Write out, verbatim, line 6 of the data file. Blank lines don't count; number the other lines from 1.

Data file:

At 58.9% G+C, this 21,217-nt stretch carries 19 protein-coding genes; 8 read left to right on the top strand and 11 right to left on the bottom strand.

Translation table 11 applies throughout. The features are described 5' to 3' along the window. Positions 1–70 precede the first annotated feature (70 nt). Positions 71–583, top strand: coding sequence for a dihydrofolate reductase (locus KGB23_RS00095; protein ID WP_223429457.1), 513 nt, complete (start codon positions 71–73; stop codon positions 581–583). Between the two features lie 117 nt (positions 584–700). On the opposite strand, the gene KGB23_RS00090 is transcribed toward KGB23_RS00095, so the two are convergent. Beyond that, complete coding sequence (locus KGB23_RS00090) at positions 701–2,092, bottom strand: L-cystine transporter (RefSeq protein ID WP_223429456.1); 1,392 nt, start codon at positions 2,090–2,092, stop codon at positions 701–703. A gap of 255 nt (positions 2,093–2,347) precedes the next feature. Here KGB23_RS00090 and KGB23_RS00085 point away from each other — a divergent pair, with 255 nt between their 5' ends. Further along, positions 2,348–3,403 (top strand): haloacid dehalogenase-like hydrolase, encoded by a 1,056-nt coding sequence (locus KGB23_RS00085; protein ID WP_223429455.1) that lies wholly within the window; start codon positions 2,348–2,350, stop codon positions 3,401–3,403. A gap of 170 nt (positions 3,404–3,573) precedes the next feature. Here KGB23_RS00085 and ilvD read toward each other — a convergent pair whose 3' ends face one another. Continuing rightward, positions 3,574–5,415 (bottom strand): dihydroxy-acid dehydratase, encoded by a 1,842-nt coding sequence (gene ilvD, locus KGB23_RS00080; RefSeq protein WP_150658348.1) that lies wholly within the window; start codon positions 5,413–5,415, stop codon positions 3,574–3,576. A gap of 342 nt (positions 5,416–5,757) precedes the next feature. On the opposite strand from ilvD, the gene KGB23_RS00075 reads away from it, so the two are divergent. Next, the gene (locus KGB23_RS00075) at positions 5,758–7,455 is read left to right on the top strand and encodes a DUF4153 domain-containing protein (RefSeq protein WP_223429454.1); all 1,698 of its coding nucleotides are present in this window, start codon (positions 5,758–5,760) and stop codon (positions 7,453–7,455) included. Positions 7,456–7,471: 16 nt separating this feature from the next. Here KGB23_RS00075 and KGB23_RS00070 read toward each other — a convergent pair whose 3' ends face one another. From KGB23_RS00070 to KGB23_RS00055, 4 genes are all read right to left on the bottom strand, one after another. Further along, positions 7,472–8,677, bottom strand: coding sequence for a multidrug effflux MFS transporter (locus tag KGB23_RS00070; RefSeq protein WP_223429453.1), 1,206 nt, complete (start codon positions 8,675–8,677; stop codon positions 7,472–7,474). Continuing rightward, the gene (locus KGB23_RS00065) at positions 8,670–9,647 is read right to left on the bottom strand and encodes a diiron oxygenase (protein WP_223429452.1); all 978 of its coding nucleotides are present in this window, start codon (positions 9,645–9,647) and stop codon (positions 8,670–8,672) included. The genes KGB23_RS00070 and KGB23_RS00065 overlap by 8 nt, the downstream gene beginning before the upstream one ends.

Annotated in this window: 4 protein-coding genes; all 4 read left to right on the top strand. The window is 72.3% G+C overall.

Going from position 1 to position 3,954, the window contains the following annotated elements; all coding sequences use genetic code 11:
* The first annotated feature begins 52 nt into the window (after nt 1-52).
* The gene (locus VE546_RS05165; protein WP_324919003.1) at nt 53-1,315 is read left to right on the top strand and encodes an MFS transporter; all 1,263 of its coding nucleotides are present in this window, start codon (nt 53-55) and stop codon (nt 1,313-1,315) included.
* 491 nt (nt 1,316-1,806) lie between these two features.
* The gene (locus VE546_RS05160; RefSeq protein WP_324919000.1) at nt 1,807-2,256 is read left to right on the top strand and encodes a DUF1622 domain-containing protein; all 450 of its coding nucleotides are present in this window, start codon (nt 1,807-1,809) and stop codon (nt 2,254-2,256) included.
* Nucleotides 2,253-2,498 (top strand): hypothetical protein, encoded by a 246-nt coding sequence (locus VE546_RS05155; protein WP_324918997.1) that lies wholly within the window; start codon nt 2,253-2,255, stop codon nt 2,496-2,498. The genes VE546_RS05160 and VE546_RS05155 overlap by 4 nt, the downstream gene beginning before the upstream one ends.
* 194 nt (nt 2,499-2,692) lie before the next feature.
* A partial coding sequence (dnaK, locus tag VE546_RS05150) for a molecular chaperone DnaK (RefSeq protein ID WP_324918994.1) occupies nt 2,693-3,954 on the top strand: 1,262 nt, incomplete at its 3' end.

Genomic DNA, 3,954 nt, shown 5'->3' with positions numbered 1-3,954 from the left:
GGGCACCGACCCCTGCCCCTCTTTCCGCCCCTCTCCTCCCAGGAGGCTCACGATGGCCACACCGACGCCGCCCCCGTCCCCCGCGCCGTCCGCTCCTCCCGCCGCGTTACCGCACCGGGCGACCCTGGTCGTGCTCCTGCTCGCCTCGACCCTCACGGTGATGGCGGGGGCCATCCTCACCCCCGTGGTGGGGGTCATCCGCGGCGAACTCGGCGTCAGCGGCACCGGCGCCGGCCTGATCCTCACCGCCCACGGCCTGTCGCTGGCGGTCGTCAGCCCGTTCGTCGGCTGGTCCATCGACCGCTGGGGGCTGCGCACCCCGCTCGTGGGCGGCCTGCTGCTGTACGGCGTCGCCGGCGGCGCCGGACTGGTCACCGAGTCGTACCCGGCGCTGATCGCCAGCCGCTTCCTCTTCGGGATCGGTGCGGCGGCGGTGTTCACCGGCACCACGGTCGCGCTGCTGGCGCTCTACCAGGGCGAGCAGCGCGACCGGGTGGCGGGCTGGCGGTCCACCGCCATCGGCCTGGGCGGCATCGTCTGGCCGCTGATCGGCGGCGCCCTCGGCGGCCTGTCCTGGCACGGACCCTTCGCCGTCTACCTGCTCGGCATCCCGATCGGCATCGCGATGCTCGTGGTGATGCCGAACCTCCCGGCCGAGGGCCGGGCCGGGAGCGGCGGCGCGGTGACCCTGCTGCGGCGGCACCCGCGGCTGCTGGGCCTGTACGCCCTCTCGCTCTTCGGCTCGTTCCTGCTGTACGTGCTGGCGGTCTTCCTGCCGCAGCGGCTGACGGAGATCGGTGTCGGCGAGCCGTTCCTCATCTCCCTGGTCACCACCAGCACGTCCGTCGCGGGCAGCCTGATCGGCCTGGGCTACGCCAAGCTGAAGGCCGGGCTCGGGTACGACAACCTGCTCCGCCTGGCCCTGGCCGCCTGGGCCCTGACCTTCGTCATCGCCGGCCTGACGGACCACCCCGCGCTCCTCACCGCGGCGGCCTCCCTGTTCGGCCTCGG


* The gene (locus VE546_RS05165; protein WP_324919003.1) at nt 53-1,315 is read left to right on the top strand and encodes an MFS transporter; all 1,263 of its coding nucleotides are present in this window, start codon (nt 53-55) and stop codon (nt 1,313-1,315) included.